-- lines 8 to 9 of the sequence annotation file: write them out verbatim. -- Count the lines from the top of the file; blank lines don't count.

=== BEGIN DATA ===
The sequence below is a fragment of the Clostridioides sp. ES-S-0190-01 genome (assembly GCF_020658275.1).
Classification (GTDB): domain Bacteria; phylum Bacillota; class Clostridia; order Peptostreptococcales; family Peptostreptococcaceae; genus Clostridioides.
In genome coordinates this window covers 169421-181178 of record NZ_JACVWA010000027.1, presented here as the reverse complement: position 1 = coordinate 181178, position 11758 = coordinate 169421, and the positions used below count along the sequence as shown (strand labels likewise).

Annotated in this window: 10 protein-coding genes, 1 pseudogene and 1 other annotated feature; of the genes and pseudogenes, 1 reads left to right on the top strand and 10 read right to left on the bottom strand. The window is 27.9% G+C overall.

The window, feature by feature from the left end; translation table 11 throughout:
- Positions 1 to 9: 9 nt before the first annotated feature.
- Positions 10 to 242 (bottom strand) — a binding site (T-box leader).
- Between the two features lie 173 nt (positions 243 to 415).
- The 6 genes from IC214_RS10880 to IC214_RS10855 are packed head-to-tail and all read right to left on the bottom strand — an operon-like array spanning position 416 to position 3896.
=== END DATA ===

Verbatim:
- Between the two features lie 173 nt (positions 243 to 415).
- The 6 genes from IC214_RS10880 to IC214_RS10855 are packed head-to-tail and all read right to left on the bottom strand — an operon-like array spanning position 416 to position 3896.